Booming Under Armour Inc. announced Thursday that it earned $57 million in the third quarter, a 25 percent jump over the year-earlier period that was driven by strong demand for men's, women's and youth apparel and growing acceptance of the brand's footwear.

Revenue surged nearly as much — 24 percent — at the Baltimore-based sports apparel maker, to $575 million in the three months ended Sept. 30.

In last year's third quarter, Under Armour made $46 million on revenue of $466 million. On a per-share basis, the company earned 54 cents, up from 44 cents. The results topped analysts' consensus estimates by two cents.

Despite topping expectations, Under Armour's stock dropped 6.5 percent in New York Stock Exchange trading on Thursday, closing down $3.69 at $52.93 a share.

The decline may be attributable to the company's conservative early projection for 2013. During a conference call with analysts Thursday, Brad Dickerson, the company's chief financial officer, said it expects revenue to be at the lower end of its long-term growth projections of 20 percent to 25 percent.

Kevin A. Plank, Under Armour's chairman, president and CEO, celebrated that growth potential, however.

"We are a growth company, one that in seven years in the public markets has proven our ability to patiently unlock the power of the next great global athletic brand," said Plank during the conference call. "When we innovate and add value for the athlete, we win."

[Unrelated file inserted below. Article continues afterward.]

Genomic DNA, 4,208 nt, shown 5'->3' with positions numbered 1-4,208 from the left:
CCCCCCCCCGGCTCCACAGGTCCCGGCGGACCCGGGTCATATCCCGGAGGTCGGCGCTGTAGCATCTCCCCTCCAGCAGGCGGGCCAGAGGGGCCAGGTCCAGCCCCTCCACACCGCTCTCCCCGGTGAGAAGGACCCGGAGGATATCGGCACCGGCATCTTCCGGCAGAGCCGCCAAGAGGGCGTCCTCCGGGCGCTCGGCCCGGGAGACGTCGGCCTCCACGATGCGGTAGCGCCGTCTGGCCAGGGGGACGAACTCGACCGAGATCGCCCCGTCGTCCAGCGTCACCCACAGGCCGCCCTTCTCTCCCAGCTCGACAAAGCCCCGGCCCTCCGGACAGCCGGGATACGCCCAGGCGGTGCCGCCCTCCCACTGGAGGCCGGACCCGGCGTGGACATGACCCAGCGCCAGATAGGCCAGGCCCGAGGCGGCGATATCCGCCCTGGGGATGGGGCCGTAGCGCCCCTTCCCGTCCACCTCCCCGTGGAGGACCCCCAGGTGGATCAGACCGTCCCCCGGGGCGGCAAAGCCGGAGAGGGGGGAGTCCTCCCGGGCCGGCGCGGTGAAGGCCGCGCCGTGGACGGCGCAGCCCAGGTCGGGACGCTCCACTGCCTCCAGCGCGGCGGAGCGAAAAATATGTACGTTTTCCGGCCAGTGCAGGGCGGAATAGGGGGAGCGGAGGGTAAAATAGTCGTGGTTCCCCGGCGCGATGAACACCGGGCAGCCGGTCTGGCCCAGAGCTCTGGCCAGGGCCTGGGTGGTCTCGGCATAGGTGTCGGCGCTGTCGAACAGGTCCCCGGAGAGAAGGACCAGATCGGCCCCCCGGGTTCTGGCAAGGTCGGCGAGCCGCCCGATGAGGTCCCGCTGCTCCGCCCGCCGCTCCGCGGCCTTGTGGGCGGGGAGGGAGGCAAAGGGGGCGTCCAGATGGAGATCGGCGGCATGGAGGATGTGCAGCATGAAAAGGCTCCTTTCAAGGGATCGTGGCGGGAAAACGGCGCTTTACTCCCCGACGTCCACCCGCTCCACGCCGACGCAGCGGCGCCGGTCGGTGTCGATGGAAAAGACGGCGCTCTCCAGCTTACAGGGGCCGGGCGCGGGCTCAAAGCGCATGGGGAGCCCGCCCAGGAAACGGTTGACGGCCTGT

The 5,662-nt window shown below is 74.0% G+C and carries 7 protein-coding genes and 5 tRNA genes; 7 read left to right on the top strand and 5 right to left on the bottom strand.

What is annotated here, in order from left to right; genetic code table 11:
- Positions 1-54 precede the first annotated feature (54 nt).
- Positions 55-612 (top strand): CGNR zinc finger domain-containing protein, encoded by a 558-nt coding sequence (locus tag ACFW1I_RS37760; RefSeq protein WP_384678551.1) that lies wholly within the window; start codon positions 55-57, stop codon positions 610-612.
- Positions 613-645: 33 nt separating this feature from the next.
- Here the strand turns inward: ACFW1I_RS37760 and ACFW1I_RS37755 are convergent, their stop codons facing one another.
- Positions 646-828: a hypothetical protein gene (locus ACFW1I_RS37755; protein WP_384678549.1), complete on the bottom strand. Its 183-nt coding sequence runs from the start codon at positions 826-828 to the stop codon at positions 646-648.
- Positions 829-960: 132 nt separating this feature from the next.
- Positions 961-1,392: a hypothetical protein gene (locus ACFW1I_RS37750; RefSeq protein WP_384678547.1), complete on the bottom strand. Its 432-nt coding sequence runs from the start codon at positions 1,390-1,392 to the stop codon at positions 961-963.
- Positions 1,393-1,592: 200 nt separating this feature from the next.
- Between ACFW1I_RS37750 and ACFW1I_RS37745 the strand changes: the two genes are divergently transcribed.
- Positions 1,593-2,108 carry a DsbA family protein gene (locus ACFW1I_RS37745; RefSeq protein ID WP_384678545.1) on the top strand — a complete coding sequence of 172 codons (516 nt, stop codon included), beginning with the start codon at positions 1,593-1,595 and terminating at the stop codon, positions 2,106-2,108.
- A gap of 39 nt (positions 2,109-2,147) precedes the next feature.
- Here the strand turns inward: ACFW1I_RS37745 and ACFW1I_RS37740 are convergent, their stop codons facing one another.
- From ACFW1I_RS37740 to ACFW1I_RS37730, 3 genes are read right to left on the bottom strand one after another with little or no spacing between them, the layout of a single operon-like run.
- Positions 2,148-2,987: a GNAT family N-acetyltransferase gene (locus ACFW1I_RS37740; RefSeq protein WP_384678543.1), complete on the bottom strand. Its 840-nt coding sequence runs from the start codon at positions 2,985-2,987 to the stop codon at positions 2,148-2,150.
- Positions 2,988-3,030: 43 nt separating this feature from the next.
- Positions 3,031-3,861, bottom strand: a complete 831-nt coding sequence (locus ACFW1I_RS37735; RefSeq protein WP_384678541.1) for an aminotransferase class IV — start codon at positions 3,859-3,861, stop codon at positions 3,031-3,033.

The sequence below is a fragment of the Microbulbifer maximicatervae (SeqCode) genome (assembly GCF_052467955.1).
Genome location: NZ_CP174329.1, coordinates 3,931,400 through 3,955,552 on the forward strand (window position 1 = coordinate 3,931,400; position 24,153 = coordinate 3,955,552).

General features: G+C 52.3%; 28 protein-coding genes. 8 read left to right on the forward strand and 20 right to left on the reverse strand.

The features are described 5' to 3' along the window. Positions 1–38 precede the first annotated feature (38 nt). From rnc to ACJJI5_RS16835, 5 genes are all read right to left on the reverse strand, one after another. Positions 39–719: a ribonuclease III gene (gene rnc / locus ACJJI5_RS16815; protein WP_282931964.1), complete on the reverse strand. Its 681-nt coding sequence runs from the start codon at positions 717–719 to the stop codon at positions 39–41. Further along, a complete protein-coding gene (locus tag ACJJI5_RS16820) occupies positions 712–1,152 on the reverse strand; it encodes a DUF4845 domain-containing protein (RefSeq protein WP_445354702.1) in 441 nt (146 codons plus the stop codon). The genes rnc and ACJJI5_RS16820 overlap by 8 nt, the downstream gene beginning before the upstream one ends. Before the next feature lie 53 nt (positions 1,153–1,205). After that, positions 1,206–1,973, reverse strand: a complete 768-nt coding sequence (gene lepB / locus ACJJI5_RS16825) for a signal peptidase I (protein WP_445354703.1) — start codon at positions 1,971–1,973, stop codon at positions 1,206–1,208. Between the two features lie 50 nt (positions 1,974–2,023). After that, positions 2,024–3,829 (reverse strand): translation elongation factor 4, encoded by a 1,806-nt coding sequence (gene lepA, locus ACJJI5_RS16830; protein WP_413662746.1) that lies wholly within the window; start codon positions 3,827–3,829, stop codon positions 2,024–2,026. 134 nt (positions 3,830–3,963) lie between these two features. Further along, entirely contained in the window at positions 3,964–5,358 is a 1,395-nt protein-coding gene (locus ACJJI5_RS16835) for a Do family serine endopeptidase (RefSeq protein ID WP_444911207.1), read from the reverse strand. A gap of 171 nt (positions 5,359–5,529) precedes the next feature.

Growth occurred in all sectors for Under Armour, with apparel up 22 percent to $445 million, footwear up 21 percent to $63 million, and accessories up 37 percent to $54 million. Under Armour's direct sales to consumers also surged, rising 31 percent year-over-year.

The three-month period marks the company's 12th consecutive quarter with apparel growth of more than 20 percent and the 10th consecutive quarter of net revenue growth over 20 percent, Plank said.

Plank said footwear products such as the company's Spine running shoes and Highlight cleats, both introduced this year, have been popular with consumers and athletes. Building on that success, Under Armour is set to launch the Highlight trainer, a $150 training shoe, as well as additional footwear.

In women's apparel, new products such as the Armour Bra and the Studio line of indoor fitness and training pants and tops have sold well in stores, Plank said. Under Armour has begun selling women's apparel in 300 Macy's and 150 Dillard's department stores, he said.

Those products are "helping us bring new female consumers into the Under Armour brand every day," Plank said.

In men's apparel, the training, hunting and underwear categories led the way during the third quarter, Dickerson said. Under Armour has begun selling men's underwear in 500 department stores over the past year, he said.

Under Armour opened four new factory stores in the third quarter and plans to open five more in the last three months of the year, bringing the total to 101 stores by year-end, Dickerson said.

The company also continues to develop strategies to expand internationally, Plank said. Part of the challenge, he said, is finding retail partners outside the United States that are a good fit for the brand.

"I believe that Under Armour should be everywhere," he said on the conference call. "We need a strategy in every place where the consumer is shopping and thinking about sweating."

The company also revised its financial outlook for the full year, saying it expected to generate income of about $207 million on sales of $1.82 billion in 2012. It had projected income of $205 million to $207 million and revenue of $1.8 billion to $1.82 billion.

lorraine.mirabella@baltsun.com

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